The highest rent achieved at the property of $685 per square metre net is 40% above the average net market rent at purchase while the weighted average lease expiry (WALE) as at the end of December 2018 was approximately 4.5 years, an increase on the 2.5 years it was in July 2016.

We were attracted to this building for several reasons including its proximity to public transport, such as buses and the Sydney Metro, and to the amenities offered through the number of nearby shopping centres and restaurants. The building itself has green spaces and gardens, a café and healthcare centre and new end-of-trip facilities, such as showers, lockers and bike spaces.

Another reason for our interest in The Zenith was that we felt the increasing costs associated with leasing CBD locations would be a deterrent for some organisations, which would look instead to suburban areas in which to relocate.

Our strategy of choosing buildings where we can make improvements was realised with this purchase as we quickly implemented an extensive capital works program and capitalised on the opportunities in the local market around Chatswood. Since its purchase, we have installed state-of-the-art end-of-trip facilities, refreshed the lobby along with 10 floors of bathrooms and there is also a full lift upgrade being carried out. We also constructed a number of speculative fit-outs that have proven to be successful.

Centuria prides itself on its active management approach, which we find leads to attracting and retaining high quality tenants. This approach is evident in the refurbishment and leasing achievements accomplished at The Zenith. The success of this building is testament to our experience and capabilities, as well as to the current strength of Sydney’s metropolitan markets.

 


Disclaimer
This article was issued by Centuria Property Funds Limited (Centuria) (ABN 11 086 553 639, AFSL 231 149), a wholly owned subsidiary of Centuria Capital Group (ASX: CNI), as Responsible Entity for the Centuria Zenith Fund (ARSN 612 163 416). The information in this article is general information only and does not take into account the financial circumstances, needs or objectives of any person. Centuria is the responsible entity of a number of listed and unlisted property funds, each of which are issued under a product disclosure statement (PDS) that is available on Centuria’s website centuria.com.au for all funds open for investment. An investment in any of Centuria’s property funds carries risks associated with an investment in direct property including the loss of income and capital invested. The risks relating to an investment are detailed in each Fund’s PDS and Centuria strongly recommends that the PDS be downloaded and read before any investment decision is made.  Centuria receives fees from investments in its property funds. Past performance is not a reliable indicator of future performance.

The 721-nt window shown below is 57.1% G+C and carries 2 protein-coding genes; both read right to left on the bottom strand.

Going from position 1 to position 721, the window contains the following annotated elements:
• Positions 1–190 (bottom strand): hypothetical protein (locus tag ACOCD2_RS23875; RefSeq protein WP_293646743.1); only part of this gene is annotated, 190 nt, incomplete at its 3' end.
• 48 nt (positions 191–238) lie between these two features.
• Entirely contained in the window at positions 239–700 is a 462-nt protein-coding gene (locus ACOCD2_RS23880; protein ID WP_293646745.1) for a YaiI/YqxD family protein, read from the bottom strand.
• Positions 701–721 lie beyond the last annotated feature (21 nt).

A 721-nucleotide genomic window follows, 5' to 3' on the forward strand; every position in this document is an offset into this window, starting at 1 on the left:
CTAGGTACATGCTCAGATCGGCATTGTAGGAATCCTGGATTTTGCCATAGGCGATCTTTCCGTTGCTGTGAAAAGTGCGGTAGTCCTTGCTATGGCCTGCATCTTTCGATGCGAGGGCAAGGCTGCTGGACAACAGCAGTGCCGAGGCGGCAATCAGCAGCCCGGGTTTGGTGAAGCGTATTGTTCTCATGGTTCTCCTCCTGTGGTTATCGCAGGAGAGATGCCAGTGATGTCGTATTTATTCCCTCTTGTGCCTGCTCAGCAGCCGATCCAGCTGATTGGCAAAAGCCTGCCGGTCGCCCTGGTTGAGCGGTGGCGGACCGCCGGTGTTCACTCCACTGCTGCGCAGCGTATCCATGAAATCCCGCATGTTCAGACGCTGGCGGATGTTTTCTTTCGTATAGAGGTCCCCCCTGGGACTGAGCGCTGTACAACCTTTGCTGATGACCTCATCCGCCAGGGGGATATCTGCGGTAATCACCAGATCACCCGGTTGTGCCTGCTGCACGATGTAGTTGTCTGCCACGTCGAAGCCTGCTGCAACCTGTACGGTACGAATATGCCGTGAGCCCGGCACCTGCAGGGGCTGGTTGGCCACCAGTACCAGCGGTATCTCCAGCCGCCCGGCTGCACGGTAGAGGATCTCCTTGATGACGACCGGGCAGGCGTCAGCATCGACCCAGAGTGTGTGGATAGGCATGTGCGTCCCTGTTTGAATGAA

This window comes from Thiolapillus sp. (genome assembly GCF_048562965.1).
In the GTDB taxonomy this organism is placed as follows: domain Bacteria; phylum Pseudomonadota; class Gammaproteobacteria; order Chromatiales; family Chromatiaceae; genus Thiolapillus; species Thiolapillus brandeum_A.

Ross Lees, Fund Manager for Centuria Industrial REIT, shares his opinion on the link between industrial property and the changing make-up of the retail sector.


The retail sector continues to perform well despite recent gloomy headlines. Data shows to December 2018, retail sales (online and in-store) grew 3.1% year-on-year1. Australia has a growing population (up 1.6% year-on-year)2 and 26 years of uninterrupted economic growth3. So why the negativity?

As we see it, the challenge isn’t with retail per se. Rather, it is with traditional retail that hasn’t adapted to the new “omni channel” environment. Online retail sales are growing by over 25% year-on-year4, but this only represents 5.5% of Australia’s retail spend5, suggesting the majority of retail growth is coming from online retail sales, while in-store retail sales stagnate.

The shift to online retail is creating negative sentiment towards owners of retail assets, with these assets struggling to maintain book values and the stock market discounting owners of retail assets compared with other property asset classes.

What may not be expected is the fillip this is having on industrial property. Goods purchased online are generally shipped via a distribution centre so the global growth in online retailing is increasing demand for industrial real estate.